There will be wide support for celebrating the 65th birthday of the NHS this year - but it may be an open question whether the moment could be used to extend its appeal for several more generations to come.

British Futures's new report, State of the Nation: Where is bittersweet Britain heading?, can be read here.

"The NHS fully merited its place in Danny Boyle's Olympic opening ceremony". Photograph: Getty Images.

Sunder Katwala is director of British Future and former general secretary of the Fabian Society.

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The most terrifying thing about Donald Trump's speech? What he didn't say

No politician uses official speeches to put across their most controversial ideas. But Donald Trump's are not hard to find. 

As Donald Trump took the podium on a cold Washington day to deliver his inauguration speech, the world held its breath. Viewers hunched over televisions or internet streaming services watched Trump mouth “thank you” to the camera, no doubt wondering how he could possibly live up to his deranged late-night Twitter persona. In newsrooms across America, reporters unsure when they might next get access to a president who seems to delight in denying them the right to ask questions got ready to parse his words for any clue as to what was to come. Some, deciding they couldn’t bear to watch, studiously busied themselves with other things.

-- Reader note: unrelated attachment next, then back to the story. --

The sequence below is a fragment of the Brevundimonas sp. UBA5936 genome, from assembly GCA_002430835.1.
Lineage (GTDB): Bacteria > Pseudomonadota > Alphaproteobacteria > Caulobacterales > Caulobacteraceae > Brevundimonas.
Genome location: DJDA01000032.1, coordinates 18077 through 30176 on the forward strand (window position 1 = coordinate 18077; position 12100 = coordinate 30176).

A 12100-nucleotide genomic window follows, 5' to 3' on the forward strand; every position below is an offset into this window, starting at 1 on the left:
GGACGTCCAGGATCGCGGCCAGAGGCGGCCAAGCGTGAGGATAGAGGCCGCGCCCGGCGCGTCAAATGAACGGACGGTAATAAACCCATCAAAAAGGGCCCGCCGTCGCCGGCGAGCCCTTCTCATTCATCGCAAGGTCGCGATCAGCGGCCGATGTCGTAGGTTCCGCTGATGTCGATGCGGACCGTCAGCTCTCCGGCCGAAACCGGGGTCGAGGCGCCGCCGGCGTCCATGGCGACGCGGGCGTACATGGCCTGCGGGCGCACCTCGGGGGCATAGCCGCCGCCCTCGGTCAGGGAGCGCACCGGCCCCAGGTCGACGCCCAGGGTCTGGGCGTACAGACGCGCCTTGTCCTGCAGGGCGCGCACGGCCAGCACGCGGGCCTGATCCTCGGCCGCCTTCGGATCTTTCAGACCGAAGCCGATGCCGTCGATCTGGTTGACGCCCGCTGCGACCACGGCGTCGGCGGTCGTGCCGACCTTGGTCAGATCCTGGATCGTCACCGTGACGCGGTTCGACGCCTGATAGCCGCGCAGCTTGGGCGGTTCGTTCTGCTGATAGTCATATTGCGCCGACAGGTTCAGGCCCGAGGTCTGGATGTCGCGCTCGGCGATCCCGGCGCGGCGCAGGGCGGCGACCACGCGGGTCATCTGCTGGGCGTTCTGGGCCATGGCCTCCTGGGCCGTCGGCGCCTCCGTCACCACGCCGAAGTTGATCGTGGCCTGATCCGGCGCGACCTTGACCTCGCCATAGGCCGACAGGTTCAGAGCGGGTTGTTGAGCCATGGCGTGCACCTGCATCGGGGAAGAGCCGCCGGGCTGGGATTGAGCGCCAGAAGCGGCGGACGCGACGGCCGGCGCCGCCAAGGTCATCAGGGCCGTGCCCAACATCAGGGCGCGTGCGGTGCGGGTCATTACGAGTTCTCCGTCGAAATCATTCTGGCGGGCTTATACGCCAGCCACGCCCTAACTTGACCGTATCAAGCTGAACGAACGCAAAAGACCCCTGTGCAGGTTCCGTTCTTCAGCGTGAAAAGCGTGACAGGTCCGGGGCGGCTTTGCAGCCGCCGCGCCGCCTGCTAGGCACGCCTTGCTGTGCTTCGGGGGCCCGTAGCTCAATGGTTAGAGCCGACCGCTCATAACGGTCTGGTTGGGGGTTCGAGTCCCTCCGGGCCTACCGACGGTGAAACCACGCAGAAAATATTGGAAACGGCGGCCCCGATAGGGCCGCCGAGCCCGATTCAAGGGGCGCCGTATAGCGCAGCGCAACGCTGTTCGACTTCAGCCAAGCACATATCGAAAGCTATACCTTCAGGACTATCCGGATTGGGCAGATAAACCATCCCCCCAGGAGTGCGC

But when the moment came, Trump’s speech was uncharacteristically professional – at least compared to his previous performances. The fractured, repetitive grammar that marks many of his off-the-cuff statements was missing, and so, too, were most of his most controversial policy ideas.

Trump told the crowd that his presidency would “determine the course of America, and the world, for many, many years to come” before expressing his gratefulness to President Barack Obama and Michelle Obama for their “gracious aid” during the transition. “They have been magnificent," Trump said, before leading applause of thanks from the crowd.

If this opening was innocent enough, however, it all changed in the next breath. The new president moved quickly to the “historic movement”, “the likes of which the world has never seen before”, that elected him President. Following the small-state rhetoric of his campaign, Trump promised to take power from the “establishment” and restore it to the American people. “This moment," he told them, “Is your moment. It belongs to you.”

A good deal of the speech was given over to re-iterating his nationalist positions while also making repeated references to the key issues – “Islamic terrorism” and families – that remain points of commonality within the fractured Republican GOP.